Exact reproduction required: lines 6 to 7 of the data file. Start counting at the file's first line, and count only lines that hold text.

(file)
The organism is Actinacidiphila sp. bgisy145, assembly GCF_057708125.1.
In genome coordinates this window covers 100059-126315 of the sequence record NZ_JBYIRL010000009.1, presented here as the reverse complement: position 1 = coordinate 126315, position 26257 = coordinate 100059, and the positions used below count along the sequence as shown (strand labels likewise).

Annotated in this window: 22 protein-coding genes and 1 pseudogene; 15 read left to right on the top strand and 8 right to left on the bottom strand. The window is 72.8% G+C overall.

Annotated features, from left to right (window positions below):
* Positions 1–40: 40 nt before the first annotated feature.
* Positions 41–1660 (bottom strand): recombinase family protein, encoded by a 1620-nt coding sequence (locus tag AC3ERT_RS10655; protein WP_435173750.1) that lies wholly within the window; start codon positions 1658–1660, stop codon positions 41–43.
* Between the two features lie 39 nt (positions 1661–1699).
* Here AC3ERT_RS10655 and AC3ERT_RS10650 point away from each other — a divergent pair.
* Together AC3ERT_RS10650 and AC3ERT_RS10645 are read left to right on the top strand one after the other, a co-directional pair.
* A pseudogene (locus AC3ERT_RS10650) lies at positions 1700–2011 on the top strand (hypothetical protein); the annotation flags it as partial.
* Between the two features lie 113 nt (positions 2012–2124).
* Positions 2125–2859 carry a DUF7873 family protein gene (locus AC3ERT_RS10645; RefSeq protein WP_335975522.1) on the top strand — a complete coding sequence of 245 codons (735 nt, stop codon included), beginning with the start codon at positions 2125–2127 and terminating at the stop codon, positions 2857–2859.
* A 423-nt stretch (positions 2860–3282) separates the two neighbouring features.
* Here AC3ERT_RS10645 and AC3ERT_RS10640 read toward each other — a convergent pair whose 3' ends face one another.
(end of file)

* Positions 41–1660 (bottom strand): recombinase family protein, encoded by a 1620-nt coding sequence (locus tag AC3ERT_RS10655; protein WP_435173750.1) that lies wholly within the window; start codon positions 1658–1660, stop codon positions 41–43.
* Between the two features lie 39 nt (positions 1661–1699).